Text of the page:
Perm: Your salary is $90k, with a 10% yearly bonus. You pay $300/m for health insurance. Your company matches up to 3% of your salary for 401k (for which you need to contribute 6% of your salary to the 401k), and you get a little company stock each year worth about $1k. So your “true” salary is around $100k.
Contractor (1099): Your rate is $60/hr. Since you only get paid when you work, subtract out 80-hours for 2 weeks of vacation, 80 hours for 10 holidays, and 40 hours for sick/miscellaneous. Assume $600/m for health insurance and another $100/m for dental. Don’t forget 7.65% in self-employment tax. We will say no bench time or overtime work, and you are not paying for any training. Finally, we will say the tax deductions you get being 1099 save you $5k per year. Doing the calculations, your true salary is around $100k.
So there you have it. Of course there were a lot of assumptions, but it shows that if you make $90k as a perm, which salary surveys shows is a little on the high side of most DBA’s, you would only have to earn $60/hr as a 1099 contractor for the equivalent, which is very much on the low side.
The bottom line is you can usually make a lot more money as a W-2 or 1099 Contractor/Consultant than a salaried position, but there are additional risks and the expectations will be higher (more on this in another blog post).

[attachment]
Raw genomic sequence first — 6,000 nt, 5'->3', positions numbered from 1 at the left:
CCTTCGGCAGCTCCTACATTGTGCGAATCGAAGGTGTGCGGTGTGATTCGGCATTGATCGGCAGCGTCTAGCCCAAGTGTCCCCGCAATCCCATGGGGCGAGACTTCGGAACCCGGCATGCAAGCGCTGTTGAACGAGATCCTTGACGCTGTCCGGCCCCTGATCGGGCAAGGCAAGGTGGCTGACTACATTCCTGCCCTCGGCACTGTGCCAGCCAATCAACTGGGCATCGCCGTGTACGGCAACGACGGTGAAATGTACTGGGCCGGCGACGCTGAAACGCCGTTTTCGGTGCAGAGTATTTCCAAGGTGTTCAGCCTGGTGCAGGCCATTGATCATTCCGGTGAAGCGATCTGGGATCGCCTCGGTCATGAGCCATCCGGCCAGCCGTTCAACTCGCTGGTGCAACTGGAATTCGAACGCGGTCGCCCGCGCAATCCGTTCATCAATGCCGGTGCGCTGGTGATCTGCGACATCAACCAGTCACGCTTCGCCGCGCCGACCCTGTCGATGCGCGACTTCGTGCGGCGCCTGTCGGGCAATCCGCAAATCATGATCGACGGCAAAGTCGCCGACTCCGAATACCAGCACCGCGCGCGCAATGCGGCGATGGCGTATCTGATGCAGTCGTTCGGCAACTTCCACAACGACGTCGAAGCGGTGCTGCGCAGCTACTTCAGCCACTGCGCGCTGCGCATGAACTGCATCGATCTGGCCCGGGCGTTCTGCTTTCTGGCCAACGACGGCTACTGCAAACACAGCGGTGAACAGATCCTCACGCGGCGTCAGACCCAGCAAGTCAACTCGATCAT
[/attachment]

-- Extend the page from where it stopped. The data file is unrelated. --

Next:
So why are companies willing to pay more for contractors? Here are the top reasons:
- It’s a different bucket of money – many times a company has a budget to spend on consulting fees, but no budget for hiring a salaried person. And usually there are no rules for how the budget is spent: It could all be spent on one high-priced consultant
- Companies don’t have to pay the overhead that goes with a salaried employee, such as heath insurance, taxes, vacation, etc, which can add 30%-50% of the salary
- Looks better on the company statement (revenue per employee). The lower the employee headcount, the better the company looks to investors
- Cost of contractors is an expense for a company and therefore a tax deduction, whereas a company can’t deduct salaries
- You don’t have to fit into a salary “slot”. When hiring a perm, they have to fit into a salary range so they are not making more than their boss. No such slot exists with contractors and they usually make more than all but the top executives at a company
- Don’t have to train consultants like you do a perm. Consultants can hit the ground running
- Easier to get rid of a contractor if they are not working out compared to a new perm hire
To Payroll or Not- Hiring Contract vs. Salary Employees
8 Good Reasons to Become a Contractor